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The Capela de las Albertas after restoration. Courtesy of the Museu Nacional de Arte Antiga, Lisbon.

Following Restoration of Over 4,000 Tiles, This “Golden Church” Shines Once More

The TEFAF Museum Restoration Fund supported the restoration of the Capela de las Albertas, one of the great treasures of the Portuguese Baroque

Founded in 1884, the collection of the Museu Nacional de Arte Antiga in Lisbon comprises 40,000 objects ranging from paintings and sculpture to decorative arts from Europe, Africa, and the Far East, its roots lying in the country’s historical ecclesiastical and royal collections. The museum is housed in the Palácio Alvor, a late 17th-century palace of great historical and architectural value.

The oldest part of the palace complex is the so-called Capela de las Albertas, a women’s chapel of the Order of the Discalced Carmelites, which became part of the museum in 1917. The first of its kind, the chapel was founded between 1583 and 1598 and, together with the palace, is an example of an Iberian “convent-palace.” Alongside these two components is a later, 20th-century extension, which comprises the whole of what is now the Museu Nacional de Arte Antiga. 

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The chapel before restoration in 2017. Courtesy of the Museu Nacional de Arte Antiga, Lisbon.

Over time, the Capela de las Albertas’ condition degraded severely, and the chapel’s doors were closed in 2007. The roof’s poor condition caused high levels of humidity and old infiltrations; tiles had lost glaze, gaps in the ceramic bodies appeared; and the position of tiles had changed, among others. Following the museum’s repair of the roof, the TEFAF Museum Restoration Fund granted support for the restoration of the interior tiles of the Capela de las Albertas in 2018.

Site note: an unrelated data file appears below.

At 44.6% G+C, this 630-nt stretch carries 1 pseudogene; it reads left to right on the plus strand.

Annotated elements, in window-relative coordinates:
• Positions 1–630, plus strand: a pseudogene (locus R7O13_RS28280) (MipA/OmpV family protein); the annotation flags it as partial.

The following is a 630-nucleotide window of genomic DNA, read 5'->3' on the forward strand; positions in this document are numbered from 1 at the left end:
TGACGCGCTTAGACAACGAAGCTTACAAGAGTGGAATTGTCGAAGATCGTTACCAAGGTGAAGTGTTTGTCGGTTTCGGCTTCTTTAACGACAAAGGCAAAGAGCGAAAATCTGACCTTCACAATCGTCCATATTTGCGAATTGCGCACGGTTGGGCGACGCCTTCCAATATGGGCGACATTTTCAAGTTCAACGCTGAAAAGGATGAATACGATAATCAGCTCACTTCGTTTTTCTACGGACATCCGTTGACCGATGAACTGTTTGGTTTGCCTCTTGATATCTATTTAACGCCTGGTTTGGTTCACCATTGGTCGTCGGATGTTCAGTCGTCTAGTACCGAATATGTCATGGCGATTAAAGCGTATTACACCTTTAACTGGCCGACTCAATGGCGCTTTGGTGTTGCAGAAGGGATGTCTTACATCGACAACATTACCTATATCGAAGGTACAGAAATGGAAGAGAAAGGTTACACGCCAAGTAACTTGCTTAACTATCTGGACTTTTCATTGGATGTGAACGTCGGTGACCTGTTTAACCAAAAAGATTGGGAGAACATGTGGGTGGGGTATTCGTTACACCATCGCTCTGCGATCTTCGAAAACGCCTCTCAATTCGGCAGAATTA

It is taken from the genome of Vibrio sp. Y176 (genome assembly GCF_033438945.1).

The Capela is notable for the characteristic contrast between the simplicity of its exterior architecture and its sumptuous interior. The inside of the chapel combines gilt carvings and tiles in a strikingly harmonious whole that encompasses architecture, painting, sculpture, and other decorative arts, constituting one of the great treasures of the Portuguese Baroque and an example of the so-called “golden churches.” 

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Conservators work on the chromatic reintegration of the ceramic tiles. Courtesy of the Museu Nacional de Arte Antiga, Lisbon.
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Many of the Capela de las Albertas’ tiles had been fractured over time. Courtesy of the Museu Nacional de Arte Antiga, Lisbon.

The chapel is decorated with tiles from different periods of production, progressing from 16th-century Spanish-made tiles to 17th and 18th- century Portuguese ones. The decorations include panels of blue-and-white figurative tiles from the 18th century that adorn the main chapel and represent scenes from the life of Christ and Saint Teresa and two altar tables decorated with blue, white, and yellow tiles with floral motifs from the same century.

The restoration project aimed to conserve and restore the tiles, which required meticulous and methodical work in the chapel. The first phase of treatment lasted five months, during which it was possible to preserve a total of 4,350 tiles. Following this restoration, the museum was able to open the doors of the Capela de las Albertas once again in 2019.

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One of the chapel’s panels in process of consolidation. Courtesy of the Museu Nacional de Arte Antiga, Lisbon.
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The panel after treatment. Courtesy of the Museu Nacional de Arte Antiga, Lisbon.
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